North Carolina’s bathroom bill “repeal” might bring sports and jobs back to the state, but it doesn’t do anything to protect LGBTQ rights.
North Carolina legislators officially voted to repeal their HB2 law, the law that forced individuals to use public restrooms based on their gender at birth.
However, the “repeal” is really a sheep in wolf’s clothing. While the repeal makes North Carolina look like it’s taking a strong stance against discrimination, it really does nothing to prevent it.
First, the repeal doesn’t take the law off the books — It’s been replaced with HB142. This raises the question: why would the North Carolina government pass a law which, in essence, changes nothing? The reason lies in those red numbers they see in their budget.
After HB2 passed, a number of businesses pulled out of the state, including the National Collegiate Athletic Association, which removed NCAA tournament basketball games. Businesses moving from the state, costing North Carolina jobs. According to Politifact, the bill cost the state between $450 and 630 million. And we know that PayPal’s departure meant a loss of 400 jobs, with Deutsche Bank accounting for another 250.
But all of that was not enough for the officials in the state to provide the LGBTQ community with basic human rights and deliver an actual repeal. The new bill has, understandably, been met with logical discontent. The North Carolina NAACP, Freedom Center for Social Justice, ACLU, Human Rights Campaign and the National Center for Transgender Equality provided a joint statement recently regarding the new bill.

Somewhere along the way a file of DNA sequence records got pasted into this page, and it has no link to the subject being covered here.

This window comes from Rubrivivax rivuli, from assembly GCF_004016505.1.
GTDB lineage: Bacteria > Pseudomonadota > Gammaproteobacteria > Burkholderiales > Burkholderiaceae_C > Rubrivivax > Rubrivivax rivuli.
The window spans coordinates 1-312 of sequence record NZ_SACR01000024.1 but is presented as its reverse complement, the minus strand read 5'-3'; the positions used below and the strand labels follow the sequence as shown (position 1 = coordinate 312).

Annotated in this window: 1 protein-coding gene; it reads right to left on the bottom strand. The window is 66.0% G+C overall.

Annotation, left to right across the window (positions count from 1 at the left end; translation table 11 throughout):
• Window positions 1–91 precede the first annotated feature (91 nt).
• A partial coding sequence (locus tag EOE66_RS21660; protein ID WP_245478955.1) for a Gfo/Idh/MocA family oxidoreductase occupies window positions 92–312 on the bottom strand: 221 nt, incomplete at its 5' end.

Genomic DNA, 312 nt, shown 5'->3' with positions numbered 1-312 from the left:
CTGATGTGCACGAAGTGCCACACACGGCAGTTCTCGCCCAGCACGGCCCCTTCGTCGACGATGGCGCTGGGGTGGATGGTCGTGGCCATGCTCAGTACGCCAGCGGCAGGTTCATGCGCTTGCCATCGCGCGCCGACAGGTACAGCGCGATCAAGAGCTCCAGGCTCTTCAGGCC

“We call on the NCAA to oppose this shameful HB2.0 bill in North Carolina and not to reward lawmakers who have passed this so-called “deal,” which is an affront to the values we all hold. This bill is anti-worker, anti-access to the courts and anti-LGBTQ. It violates all basic principles of diversity, inclusion and basic civil rights. Fundamentally, any moratorium on civil rights is not a compromise, it is a contradiction with the principle of equal protection under the law and our moral values.”
Even with all of that, the NCAA announced that post-season college basketball would return to the state. In its press release announcing the decision, the NCAA acknowledged that the bill was faulty:
“The elected officials of North Carolina enacted compromise legislation that repealed HB2 and replaced it with a new law, HB142, that addressed a number of the concerns that led to the relocation of the NCAA championships. As with most compromises, this new law is far from perfect.”
No one is forcing the NCAA to bring post-season basketball back to North Carolina. Why do they need to accept the compromise when the communities they originally stood up for received no such concession?
This law also speaks to a larger issue, which is that the federal government has issued no protections for these citizens. The LGBT community is not among the classes of federally protected people. Despite seemingly endless pieces of legislation calling for their protection, Congress has not passed a single one. All in all, 31 states (including North Carolina) offer no protections to public and private employees based on sexual orientation or gender identity. That could change if the U.S. Supreme Court upholds a recent appeals court ruling on the matter.
The fact that the LGBTQ community needs to rely on the federal government for protection and basic rights is sad on so many levels. Why is the federal government needed in order for people to do what is right?
I doubt the LGBTQ community finds solace in the new North Carolina bill or the return of college basketball. While it impacts LGBTQ lives the most, the loss that comes from treating people as second-class citizens is everyone’s to bear.